Anything over 100Mbit should be overkill, look at what's available first though, and of course at what price.
 

Pinchy

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#6
I don't get that logic. Why would someone who works with computers require high speed internet per se? I don't need internet at work a lot, just for e-mail. I use internet a lot though, which is not work related. Most people at my company are programmers, they don't need fast connections, they just need to do some Googling now and then.

Do you have to transfer large files regularly? Are people just serving? If it's just serving an ADSL line might be sufficient in combination with a caching proxy, ISA for example. People tend to look up the same sites (news sites, linyk spread via e-mail, etc) a lot so if those are cached locally little internet traffic is generated. Block sites like Youtube and other useless sites that tend to generate a lot of traffic.
Anything over 100Mbit should be overkill, look at what's available first though, and of course at what price.
Yeah I know what you mean. By fast internet though, I meant like....not a 256k line to cater for 500 people. I just didnt word it right lol.

I would think a single T-3 or OC3 would be enough to handle 500 hosts. I know entire college campuses run on less...

I don't think you are going to need 1Mbit+ per host, that just seems extreme to me, it is unlikely that all the hosts will ever be using the connection at the exact same time. I think W1z is correct in that even a 30Mbit line would be enough.
As you's can probably tell, I got nfi. Im only basing what I was thinking on where I used to work at. (EDS (now owned by HP)....we had a few hundred, if not thousand people within our state and I had a 10mbit connection on my pc alone).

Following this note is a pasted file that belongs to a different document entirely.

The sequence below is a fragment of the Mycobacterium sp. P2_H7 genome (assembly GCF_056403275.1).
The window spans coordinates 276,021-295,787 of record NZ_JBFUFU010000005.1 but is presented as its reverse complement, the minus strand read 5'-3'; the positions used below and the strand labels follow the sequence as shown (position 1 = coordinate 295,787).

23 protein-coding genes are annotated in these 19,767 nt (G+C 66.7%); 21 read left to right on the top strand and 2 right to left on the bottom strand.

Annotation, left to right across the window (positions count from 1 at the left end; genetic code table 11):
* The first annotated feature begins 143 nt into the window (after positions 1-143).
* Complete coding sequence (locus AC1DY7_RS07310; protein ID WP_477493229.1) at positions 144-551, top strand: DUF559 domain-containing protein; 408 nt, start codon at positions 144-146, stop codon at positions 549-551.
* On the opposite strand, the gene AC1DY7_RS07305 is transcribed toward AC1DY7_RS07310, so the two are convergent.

**

As I said, its only for an assignment and it doesnt go much into detail about the usage patterns of users and all that.
 

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#7
As I said, its only for an assignment and it doesnt go much into detail about the usage patterns of users and all that.
In which case, I would try get like an OC-48 (2.488 Gbps) line installed to the facility but only get an OC-1 (51.84 Mbps) plan to start with. Bump the plan up as you need more.
 

Pinchy

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#8
Thx for the replies...that should be enough to answer the question I got :)

In which case, I would try get like an OC-48 (2.488 Gbps) line installed to the facility but only get an OC-1 (51.84 Mbps) plan to start with. Bump the plan up as you need more.
Good point. Will be putting something like that in ;).
 

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#9
did you answer the question? so long as it is just office computers mainly then you dont need more than a 50mbit full duplex connection. a top quality router/switch and a smart IT guy could easily shape net traffic to account for daily loads.